Date of Award

January 2020

Document Type

Thesis

Degree Name

Medical Doctor (MD)

Department

Medicine

First Advisor

Aniyizhai Annamalai

Abstract

Cortisol is an important part of the body’s physiological response to stress. Chronic exposure to race-based discrimination and stress is thought to explain, in part, minority health disparities. Hair cortisol concentration (HCC) can be used as an objective proxy of a participant’s chronic stress prior to recruitment. It has not to our knowledge been used to investigate stress following an unexpected political event. President Trump issued in his first week in office multiple Executive Orders targeting minorities and immigrants. The Gallup-Sharecare Well-Being Index also showed significant declines in Democrats but not in Republicans, and in women but not in men, as well as greater declines in blacks and Hispanics than in whites, and in lower-income households. We set out to characterize the utility of HCC as a retrospective, longitudinal, and objective biomarker of the subjective experiences of and biological reactions to stress in a population of predominantly minority and immigrant women during the first year of the Trump presidency. We hypothesized that the highest hair cortisol levels would be measured in those individuals reporting the highest stress levels, and that the largest increases in hair cortisol over our study period will be observed among immigrants, who face the most acute politically-related stress. We conducted surveys and collected hair samples from 64 women at the Yale Primary Care Center between September and November, 2017. The surveys assessed for demographic characteristics, political leaning, Perceived Stress Scale (PSS), and Everyday Discrimination Scale, and the hair samples were segmented and assayed for cortisol concentrations. We found that white women reported higher perceived stress (20.12) compared to Hispanic (15.13) or black (16.08) women (P=0.0921), and that Hispanic women reported lower everyday discrimination (1.44) compared to white (2.76) or black (3.00) women (P=0.0101). Overall HCC were not statistically significantly different across demographic strata, but PSS scores demonstrated dose-dependent relationships with overall HCC. PSS scores were also significantly predictive of overall HCC in the multivariate robust regression, with the highest PSS scores having a mean overall HCC 7.66 pg/mg higher than the lowest PSS scores (P=0.0304). Of all strata examined, the 15 foreign-born women were the most likely to have an increase in HCC (93%), and also had the largest relative increases over baseline (97%). Women with the most negative political leaning scores (indicating negative perceptions of Republican and Trump administration policies) had the greatest absolute increase in HCC (4.81 pg/mg) of any strata examined. In the stepwise logistic regression, birthplace was found to significantly impact the odds of experiencing a positive HCC trend (P=0.0126), and women in the less negative political leaning categories were significantly less likely to experience an increase in HCC over the study period compared to women in the most negative political leaning category (P=0.0235). In conclusion, we advocate for the use of HCC trends, controlling for baseline HCC levels as a confounder, as a more sensitive biomarker for the acute stress that may be associated with sudden and unanticipated political events or policy changes. Foreign-born women had the lowest mean overall HCC of any subpopulation of the study but also had the sharpest increase in HCC of any demographic strata. We believe that our exploration supports anecdotal evidence about the impact of macro-environmental political changes on female minorities and immigrants in New Haven, and provides a window into a possible mechanism for the deleterious effects of politics on health.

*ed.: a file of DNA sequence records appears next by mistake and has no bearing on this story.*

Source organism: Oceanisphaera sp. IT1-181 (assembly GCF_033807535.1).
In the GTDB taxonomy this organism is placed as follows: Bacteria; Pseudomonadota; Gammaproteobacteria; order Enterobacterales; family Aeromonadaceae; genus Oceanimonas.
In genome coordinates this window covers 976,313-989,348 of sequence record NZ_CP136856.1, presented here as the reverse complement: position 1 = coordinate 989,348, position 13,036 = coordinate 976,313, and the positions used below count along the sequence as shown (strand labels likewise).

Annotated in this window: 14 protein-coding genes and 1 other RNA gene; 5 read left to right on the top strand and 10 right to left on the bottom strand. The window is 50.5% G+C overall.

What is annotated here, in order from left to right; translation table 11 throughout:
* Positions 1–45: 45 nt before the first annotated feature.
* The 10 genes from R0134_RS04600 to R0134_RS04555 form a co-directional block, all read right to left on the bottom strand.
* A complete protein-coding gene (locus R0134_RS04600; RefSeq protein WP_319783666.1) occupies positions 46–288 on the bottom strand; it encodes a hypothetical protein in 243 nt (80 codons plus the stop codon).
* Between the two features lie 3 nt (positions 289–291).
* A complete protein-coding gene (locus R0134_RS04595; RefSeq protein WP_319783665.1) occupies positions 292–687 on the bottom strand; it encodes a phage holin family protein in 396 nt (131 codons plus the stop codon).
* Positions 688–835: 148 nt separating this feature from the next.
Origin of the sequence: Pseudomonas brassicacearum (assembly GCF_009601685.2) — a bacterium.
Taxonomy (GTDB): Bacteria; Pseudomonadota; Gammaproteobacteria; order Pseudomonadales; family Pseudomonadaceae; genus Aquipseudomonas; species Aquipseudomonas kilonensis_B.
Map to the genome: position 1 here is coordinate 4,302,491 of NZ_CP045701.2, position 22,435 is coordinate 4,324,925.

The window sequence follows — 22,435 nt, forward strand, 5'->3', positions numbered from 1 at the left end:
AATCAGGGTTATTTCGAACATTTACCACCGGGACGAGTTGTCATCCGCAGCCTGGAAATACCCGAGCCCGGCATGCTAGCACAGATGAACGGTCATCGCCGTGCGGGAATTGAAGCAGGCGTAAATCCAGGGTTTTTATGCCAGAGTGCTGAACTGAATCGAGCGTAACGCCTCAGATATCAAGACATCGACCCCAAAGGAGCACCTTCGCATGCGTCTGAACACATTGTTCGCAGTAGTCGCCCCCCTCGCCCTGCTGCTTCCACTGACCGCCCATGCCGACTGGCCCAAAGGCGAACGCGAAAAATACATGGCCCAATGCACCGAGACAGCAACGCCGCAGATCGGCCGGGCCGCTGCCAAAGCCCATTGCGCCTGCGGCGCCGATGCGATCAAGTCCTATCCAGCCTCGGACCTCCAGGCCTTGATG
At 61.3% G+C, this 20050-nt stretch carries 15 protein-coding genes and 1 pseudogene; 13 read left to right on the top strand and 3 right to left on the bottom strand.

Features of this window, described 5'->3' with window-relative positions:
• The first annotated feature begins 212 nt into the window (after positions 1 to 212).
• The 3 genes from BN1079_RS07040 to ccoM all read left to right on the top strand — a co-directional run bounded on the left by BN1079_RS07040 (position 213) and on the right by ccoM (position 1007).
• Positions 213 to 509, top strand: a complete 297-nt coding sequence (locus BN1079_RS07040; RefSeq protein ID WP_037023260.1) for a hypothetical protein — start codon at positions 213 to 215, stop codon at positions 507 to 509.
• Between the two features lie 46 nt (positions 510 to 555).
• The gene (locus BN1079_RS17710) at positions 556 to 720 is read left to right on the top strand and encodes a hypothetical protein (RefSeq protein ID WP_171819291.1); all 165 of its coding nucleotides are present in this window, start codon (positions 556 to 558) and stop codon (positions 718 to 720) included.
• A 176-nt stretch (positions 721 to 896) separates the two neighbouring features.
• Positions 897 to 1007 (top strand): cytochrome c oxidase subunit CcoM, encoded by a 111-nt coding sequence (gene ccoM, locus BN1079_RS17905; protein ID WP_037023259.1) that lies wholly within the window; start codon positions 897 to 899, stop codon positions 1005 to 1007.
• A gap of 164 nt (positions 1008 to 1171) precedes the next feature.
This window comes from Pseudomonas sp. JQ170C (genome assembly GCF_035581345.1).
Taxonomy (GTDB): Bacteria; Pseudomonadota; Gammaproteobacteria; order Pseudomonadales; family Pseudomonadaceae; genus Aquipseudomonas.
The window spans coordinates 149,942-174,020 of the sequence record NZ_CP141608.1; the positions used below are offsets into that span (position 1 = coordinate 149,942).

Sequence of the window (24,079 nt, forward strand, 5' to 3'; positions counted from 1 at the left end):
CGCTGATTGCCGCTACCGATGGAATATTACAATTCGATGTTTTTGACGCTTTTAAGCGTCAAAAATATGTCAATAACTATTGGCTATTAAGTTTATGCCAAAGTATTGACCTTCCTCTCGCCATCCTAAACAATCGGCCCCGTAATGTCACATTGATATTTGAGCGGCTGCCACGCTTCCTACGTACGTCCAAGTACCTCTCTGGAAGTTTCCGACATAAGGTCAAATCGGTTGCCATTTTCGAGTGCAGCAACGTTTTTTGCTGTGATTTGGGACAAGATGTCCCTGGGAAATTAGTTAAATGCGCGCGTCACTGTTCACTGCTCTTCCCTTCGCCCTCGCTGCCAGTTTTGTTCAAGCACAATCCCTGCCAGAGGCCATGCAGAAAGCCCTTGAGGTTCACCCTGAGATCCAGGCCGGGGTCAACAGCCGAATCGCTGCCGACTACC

Comments

This thesis is restricted to Yale network users only. It will be made publicly available on 03/10/2021

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